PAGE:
I had a craving the other day for something caramelly, butterscotchy…something like a blondie brownie. I thought that the flavor of browned butter, plus a little palm sugar, would do this very nicely. And if I substituted some of the sugar for date puree it would be something I could have (a little) of!
I’m happy to say that, unlike many of my experiments, this one worked out! The texture of this is very cake-like, which is why I decided to call it “brownie cake.” The flavor is caramelly-butterscotchy, just like I wanted, and is mildly sweet. Anyone who loves the taste of regular blondies will probably like this too. If you don’t like blondies…well, then I guess don’t bother with it!
As I mentioned, this uses browned butter, and just like my browned butter banana bread, it requires you to solidify it to the consistency of softened butter before using. My original recipe I based this on called for melted butter, but since the date puree adds a lot of moisture I thought it would be better to have it solid. But after that’s done, it’s easy: just mix everything together in a bowl, put it in a pan, and stick it in the oven!
This version of the recipe makes for an earthy, mildly sweet cake that I really liked. When you make it, taste the batter before you put it in the pan. If it doesn’t taste sweet enough for your preferences, add a bit more maple syrup until it’s as you like it!
1 1/2 cups whole grain spelt flour (can use whole wheat if preferred but I haven’t tested that for taste)
1 tsp salt
2 tsp baking powder
1/2 cup chopped nuts (optional)
Preheat oven to 350. Brown one stick of butter, and then place it in the refrigerator for a short time (about 10 minutes) to solidify. You want it to be closer to the consistency of softened butter. Cream together the solidified browned butter with 1 cup of palm sugar. Add in the date puree, eggs, maple syrup, and vanilla and mix well. Stir in the spelt flour, salt, baking powder, and nuts (if using). At this point you can taste the batter, and if you want it sweeter add more maple syrup until it’s to your liking. Grease an 8×8 square pan with coconut oil or butter, and pour in the batter. Bake for 50 minutes.
We have a tradition every Christmas day of having fresh Belgian waffles and strawberries for breakfast. This year I didn’t want to give up that tradition, but I couldn’t use my old recipe either because of this diet.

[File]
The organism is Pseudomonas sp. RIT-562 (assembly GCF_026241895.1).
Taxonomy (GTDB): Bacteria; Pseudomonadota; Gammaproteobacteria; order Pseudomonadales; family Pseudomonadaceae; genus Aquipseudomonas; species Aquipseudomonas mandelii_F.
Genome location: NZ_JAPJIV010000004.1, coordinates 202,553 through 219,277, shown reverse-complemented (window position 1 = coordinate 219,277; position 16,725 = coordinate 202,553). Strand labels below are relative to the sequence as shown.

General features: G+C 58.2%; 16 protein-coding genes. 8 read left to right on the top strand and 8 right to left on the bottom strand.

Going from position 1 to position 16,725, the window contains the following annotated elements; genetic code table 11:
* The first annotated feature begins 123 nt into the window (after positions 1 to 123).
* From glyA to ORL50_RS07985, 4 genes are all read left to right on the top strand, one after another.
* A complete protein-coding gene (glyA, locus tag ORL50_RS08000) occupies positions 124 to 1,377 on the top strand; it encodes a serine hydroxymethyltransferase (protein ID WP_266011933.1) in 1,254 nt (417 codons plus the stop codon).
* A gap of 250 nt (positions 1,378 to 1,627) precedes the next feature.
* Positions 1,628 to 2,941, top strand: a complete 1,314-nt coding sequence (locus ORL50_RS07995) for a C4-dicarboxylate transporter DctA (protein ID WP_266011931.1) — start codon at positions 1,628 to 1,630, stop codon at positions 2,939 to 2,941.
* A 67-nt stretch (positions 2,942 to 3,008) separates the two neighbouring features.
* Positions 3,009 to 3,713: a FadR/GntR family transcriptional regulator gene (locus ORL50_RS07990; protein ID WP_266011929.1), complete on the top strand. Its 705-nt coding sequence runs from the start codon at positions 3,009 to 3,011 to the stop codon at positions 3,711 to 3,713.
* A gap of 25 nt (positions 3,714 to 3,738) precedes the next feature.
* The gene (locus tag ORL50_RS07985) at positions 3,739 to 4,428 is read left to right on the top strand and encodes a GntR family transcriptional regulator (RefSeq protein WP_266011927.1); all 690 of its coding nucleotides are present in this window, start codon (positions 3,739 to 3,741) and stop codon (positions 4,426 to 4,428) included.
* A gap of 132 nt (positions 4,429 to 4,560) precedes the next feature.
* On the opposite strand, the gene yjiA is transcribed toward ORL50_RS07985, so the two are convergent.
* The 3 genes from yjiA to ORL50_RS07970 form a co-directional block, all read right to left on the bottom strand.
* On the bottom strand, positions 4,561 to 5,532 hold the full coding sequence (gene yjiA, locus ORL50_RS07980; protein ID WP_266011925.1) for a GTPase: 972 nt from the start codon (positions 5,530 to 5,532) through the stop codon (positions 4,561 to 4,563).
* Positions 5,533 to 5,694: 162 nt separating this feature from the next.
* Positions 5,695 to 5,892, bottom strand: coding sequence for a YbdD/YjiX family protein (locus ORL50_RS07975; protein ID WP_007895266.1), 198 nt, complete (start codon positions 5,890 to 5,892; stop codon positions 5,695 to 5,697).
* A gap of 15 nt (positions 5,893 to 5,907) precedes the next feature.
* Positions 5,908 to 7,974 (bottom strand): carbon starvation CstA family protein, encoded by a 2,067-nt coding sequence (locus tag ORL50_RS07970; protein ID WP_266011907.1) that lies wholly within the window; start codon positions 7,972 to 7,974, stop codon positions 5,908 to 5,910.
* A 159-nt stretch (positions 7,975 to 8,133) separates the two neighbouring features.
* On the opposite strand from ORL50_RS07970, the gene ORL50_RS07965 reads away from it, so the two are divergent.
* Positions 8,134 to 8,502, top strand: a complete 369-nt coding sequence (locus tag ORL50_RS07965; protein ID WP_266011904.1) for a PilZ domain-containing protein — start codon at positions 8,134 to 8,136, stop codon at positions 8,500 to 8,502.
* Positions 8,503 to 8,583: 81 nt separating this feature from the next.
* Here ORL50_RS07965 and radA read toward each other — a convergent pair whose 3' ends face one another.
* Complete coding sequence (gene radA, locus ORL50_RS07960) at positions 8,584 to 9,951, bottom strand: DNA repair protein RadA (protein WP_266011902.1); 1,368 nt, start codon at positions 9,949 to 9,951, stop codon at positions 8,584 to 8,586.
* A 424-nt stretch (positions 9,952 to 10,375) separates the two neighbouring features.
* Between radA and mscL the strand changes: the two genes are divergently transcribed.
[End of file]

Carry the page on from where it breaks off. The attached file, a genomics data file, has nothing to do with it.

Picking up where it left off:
So, as with all my other favorite old recipes, I decided to change it up. I substituted the white flour with part whole grain spelt and part almond meal and soaked it overnight in buttermilk. (Soaking in an acidic liquid makes grains easier to digest, and also makes them lighter in flavor and texture.) The result was a great waffle that everyone in the family loved!
Now, these don’t taste the same as waffles made with all white flour. They definitely have a nuttier flavor from the whole grains, so you have to expect that. But as a whole-grain alternative, these are very very good – light and crispy on the outside and moist and tender on the inside!
I’m sorry I don’t have pictures of the beginning process here. I didn’t think about making this a blog post until I was halfway done! I’m sure you can follow along though.
The night before you plan to make the waffles, combine the whole grain spelt flour, whole wheat flour, buttermilk, and whole milk in a large bowl. Mix them together and cover with a cloth. Let it sit ON THE COUNTER overnight. I know, it feels weird to keep milk out overnight, but trust me. If it’s cold, the soaking won’t do the job of breaking down the flours and making them yummy and tender.
In the morning, whisk together the melted butter together with baking powder and salt. Whisk in 4 egg yolks and then immediately pour it all in with the batter. If you let it sit, the baking powder will make the eggs all foamy, so don’t wait! Stir together until just combined.
Whip up the egg whites until they’re foamy and stiff. Now fold them in with the batter. To do this, first put a third of the whites in and just mix them together. Then put a second third in and fold it together with a rubber spatula by scooping the batter from the bottom up and over the egg whites at the top, moving the spatula in a circular motion. Repeat several times until the whites are mostly incorporated, then do the same with the last third of the whites. The purpose for folding them in like this rather than just mixing them together is that it makes the batter fluffier and lighter!